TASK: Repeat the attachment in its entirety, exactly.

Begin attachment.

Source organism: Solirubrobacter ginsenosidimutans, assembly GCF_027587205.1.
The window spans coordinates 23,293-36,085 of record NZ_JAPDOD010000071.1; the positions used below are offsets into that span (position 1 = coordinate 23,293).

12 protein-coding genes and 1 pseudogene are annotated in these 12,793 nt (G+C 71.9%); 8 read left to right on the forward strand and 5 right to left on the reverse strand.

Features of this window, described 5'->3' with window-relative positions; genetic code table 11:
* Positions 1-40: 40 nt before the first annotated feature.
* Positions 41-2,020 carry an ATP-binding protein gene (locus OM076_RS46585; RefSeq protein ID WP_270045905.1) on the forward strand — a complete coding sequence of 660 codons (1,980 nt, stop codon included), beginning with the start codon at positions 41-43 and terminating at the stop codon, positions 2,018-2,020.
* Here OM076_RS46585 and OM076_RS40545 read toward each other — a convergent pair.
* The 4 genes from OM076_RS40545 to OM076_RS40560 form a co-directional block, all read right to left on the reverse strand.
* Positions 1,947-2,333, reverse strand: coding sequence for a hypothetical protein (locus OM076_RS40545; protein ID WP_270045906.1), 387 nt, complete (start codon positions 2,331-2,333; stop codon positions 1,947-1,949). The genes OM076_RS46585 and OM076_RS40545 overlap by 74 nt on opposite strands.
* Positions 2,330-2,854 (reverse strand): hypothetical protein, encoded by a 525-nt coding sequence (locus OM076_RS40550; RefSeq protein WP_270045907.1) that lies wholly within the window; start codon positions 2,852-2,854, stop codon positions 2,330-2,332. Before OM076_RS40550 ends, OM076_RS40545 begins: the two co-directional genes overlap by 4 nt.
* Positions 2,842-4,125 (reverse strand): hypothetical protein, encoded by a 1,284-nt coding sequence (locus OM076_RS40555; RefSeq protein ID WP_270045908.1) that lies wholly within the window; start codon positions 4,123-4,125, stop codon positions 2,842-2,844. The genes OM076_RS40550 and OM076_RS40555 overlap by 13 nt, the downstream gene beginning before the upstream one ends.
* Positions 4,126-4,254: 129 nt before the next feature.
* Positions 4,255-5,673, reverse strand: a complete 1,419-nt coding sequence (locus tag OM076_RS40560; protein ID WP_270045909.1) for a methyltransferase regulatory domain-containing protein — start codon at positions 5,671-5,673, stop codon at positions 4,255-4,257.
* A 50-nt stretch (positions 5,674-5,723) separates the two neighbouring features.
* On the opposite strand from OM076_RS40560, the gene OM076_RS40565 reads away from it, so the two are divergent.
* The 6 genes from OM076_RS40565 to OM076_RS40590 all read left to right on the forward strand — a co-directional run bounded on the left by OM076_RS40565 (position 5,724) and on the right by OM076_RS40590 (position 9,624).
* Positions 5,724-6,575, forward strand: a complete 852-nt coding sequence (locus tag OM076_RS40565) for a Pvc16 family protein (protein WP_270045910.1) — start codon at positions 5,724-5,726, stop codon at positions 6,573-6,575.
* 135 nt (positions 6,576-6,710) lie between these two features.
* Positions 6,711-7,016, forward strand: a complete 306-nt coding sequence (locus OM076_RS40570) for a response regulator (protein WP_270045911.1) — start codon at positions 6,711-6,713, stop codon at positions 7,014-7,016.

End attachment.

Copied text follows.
Source organism: Solirubrobacter ginsenosidimutans, assembly GCF_027587205.1.
The window spans coordinates 23,293-36,085 of record NZ_JAPDOD010000071.1; the positions used below are offsets into that span (position 1 = coordinate 23,293).

12 protein-coding genes and 1 pseudogene are annotated in these 12,793 nt (G+C 71.9%); 8 read left to right on the forward strand and 5 right to left on the reverse strand.

Features of this window, described 5'->3' with window-relative positions; genetic code table 11:
* Positions 1-40: 40 nt before the first annotated feature.
* Positions 41-2,020 carry an ATP-binding protein gene (locus OM076_RS46585; RefSeq protein ID WP_270045905.1) on the forward strand — a complete coding sequence of 660 codons (1,980 nt, stop codon included), beginning with the start codon at positions 41-43 and terminating at the stop codon, positions 2,018-2,020.
* Here OM076_RS46585 and OM076_RS40545 read toward each other — a convergent pair.
* The 4 genes from OM076_RS40545 to OM076_RS40560 form a co-directional block, all read right to left on the reverse strand.
* Positions 1,947-2,333, reverse strand: coding sequence for a hypothetical protein (locus OM076_RS40545; protein ID WP_270045906.1), 387 nt, complete (start codon positions 2,331-2,333; stop codon positions 1,947-1,949). The genes OM076_RS46585 and OM076_RS40545 overlap by 74 nt on opposite strands.
* Positions 2,330-2,854 (reverse strand): hypothetical protein, encoded by a 525-nt coding sequence (locus OM076_RS40550; RefSeq protein WP_270045907.1) that lies wholly within the window; start codon positions 2,852-2,854, stop codon positions 2,330-2,332. Before OM076_RS40550 ends, OM076_RS40545 begins: the two co-directional genes overlap by 4 nt.
* Positions 2,842-4,125 (reverse strand): hypothetical protein, encoded by a 1,284-nt coding sequence (locus OM076_RS40555; RefSeq protein ID WP_270045908.1) that lies wholly within the window; start codon positions 4,123-4,125, stop codon positions 2,842-2,844. The genes OM076_RS40550 and OM076_RS40555 overlap by 13 nt, the downstream gene beginning before the upstream one ends.
* Positions 4,126-4,254: 129 nt before the next feature.
* Positions 4,255-5,673, reverse strand: a complete 1,419-nt coding sequence (locus tag OM076_RS40560; protein ID WP_270045909.1) for a methyltransferase regulatory domain-containing protein — start codon at positions 5,671-5,673, stop codon at positions 4,255-4,257.
* A 50-nt stretch (positions 5,674-5,723) separates the two neighbouring features.
* On the opposite strand from OM076_RS40560, the gene OM076_RS40565 reads away from it, so the two are divergent.
* The 6 genes from OM076_RS40565 to OM076_RS40590 all read left to right on the forward strand — a co-directional run bounded on the left by OM076_RS40565 (position 5,724) and on the right by OM076_RS40590 (position 9,624).
* Positions 5,724-6,575, forward strand: a complete 852-nt coding sequence (locus tag OM076_RS40565) for a Pvc16 family protein (protein WP_270045910.1) — start codon at positions 5,724-5,726, stop codon at positions 6,573-6,575.
* 135 nt (positions 6,576-6,710) lie between these two features.
* Positions 6,711-7,016, forward strand: a complete 306-nt coding sequence (locus OM076_RS40570) for a response regulator (protein WP_270045911.1) — start codon at positions 6,711-6,713, stop codon at positions 7,014-7,016.